Men’s Soccer Can’t Convert in Season Finale

Last year, Penn entered its regular-season finale against Harvard ranked No. 16 in the country, undefeated in the Ivy League and expecting to dominate. But the Crimson upset the Quakers 2-1, forcing them to share the Ivy League title with Dartmouth.

This year, 11 Crimson seniors—five of whom played in that game—saw their own hopes dashed by a less accomplished Quaker squad in a 2-1 loss.

The way Harvard (8-6-3, 2-4-1 Ivy) played against Penn (6-9-2, 2-5-0) on Saturday mirrored its entire season. All fall long, the Crimson has failed to convert numerous scoring opportunities while a few of its opponents’ softer shots have found their way into the net.

Saturday was no exception.

“It was the epitome of our season,” Harvard coach John Kerr said. “We showed so much, but at the same time, it takes one mistake and we’re back at square one.”

Saturday, it was actually two late mistakes that hurt Harvard.

With just over twelve minutes remaining, Quaker midfielder John Rhodes crossed the ball wide to the right side of the goal to Stephen Kroculick, who knocked it in for the game-winning tally.

Only five minutes earlier, a similar play led to Penn’s first goal as Richard Brushett crossed the ball to a sliding Joshua Duyan, who capitalized with the tying goal.

Harvard’s lone score came late in the first half. Freshman forward Matt Hoff continued his offensive production by taking a cross from senior Grayson Sugarman and calmly putting the ball past the goalie into the right side of the net.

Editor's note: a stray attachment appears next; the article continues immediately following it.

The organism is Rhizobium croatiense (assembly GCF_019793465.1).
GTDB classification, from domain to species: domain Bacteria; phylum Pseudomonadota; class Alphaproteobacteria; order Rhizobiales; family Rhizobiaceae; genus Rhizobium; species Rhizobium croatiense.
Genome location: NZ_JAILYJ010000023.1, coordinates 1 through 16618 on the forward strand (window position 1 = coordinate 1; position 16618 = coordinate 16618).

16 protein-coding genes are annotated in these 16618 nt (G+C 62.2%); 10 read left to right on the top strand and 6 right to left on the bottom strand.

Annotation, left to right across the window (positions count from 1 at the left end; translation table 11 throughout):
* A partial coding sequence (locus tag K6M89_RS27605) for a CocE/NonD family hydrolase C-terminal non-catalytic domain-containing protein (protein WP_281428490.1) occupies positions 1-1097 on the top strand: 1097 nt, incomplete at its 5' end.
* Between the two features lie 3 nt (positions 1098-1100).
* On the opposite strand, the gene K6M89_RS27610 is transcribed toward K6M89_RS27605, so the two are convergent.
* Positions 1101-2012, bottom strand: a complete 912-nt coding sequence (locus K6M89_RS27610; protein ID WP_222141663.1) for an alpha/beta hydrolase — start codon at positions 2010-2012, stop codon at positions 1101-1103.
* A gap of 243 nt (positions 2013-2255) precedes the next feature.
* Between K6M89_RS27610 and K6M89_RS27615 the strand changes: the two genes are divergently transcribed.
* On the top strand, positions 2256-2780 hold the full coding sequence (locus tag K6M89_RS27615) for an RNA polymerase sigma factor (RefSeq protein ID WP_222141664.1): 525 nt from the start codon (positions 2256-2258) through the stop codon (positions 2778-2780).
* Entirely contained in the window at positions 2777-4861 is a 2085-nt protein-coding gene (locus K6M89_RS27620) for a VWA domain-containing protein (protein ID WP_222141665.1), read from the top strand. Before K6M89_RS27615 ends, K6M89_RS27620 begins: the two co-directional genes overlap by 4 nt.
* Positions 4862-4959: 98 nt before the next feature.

Trailing 1-0 at the half, Penn seemed to come out with more energy than the Crimson in the second frame, leading to its two goals.

“It was a weird feeling today,” Kerr said. “We didn’t have as much energy as I would hope. They were getting to the ball a little quicker than we were. And there was no pressure on them, because they know that they’re not going to the postseason. We felt a little bit of the pressure, because we knew we had to win.”

Although last week’s loss at Columbia drastically reduced Harvard’s chances of earning a berth in the NCAA Tournament, the team still hoped that a win Saturday would give it an outside shot at an at-large bid.

Instead, the loss effectively ended the season.

“It’s the story of our season. We haven’t converted chances when we had them and then it has come back to bite us at the end,” captain and center back Andrew Old said. “We’ve got to do our job at the back as well and we didn’t do that today. But it’s a very disappointing way to finish.”

The loss of the 11 seniors will force the Crimson to readjust over the offseason.

Harvard’s seniors—from Old, who, when healthy, has been a force for the Crimson, to goalkeeper Russ Mosier, who rejoined the team in the middle of the season after a rash of injuries decimated Harvard’s goaltending corps—were honored before the game in a light-hearted ceremony.

After the game, the team already had to begin to think about life without them.

“I thanked the seniors for their four years of effort,” Kerr said. “I just said, ‘Hopefully we can move forward with the undergraduates that are coming back.’ And it’s very disappointing to think we didn’t come in and get it done.”

This year’s seniors were also Kerr’s first recruiting class, adding another emotional dimension to Saturday’s loss for the Crimson coach.

“It is a little disappointing to have so much talent on this team, but not be able to get it to the next level,” Kerr said.

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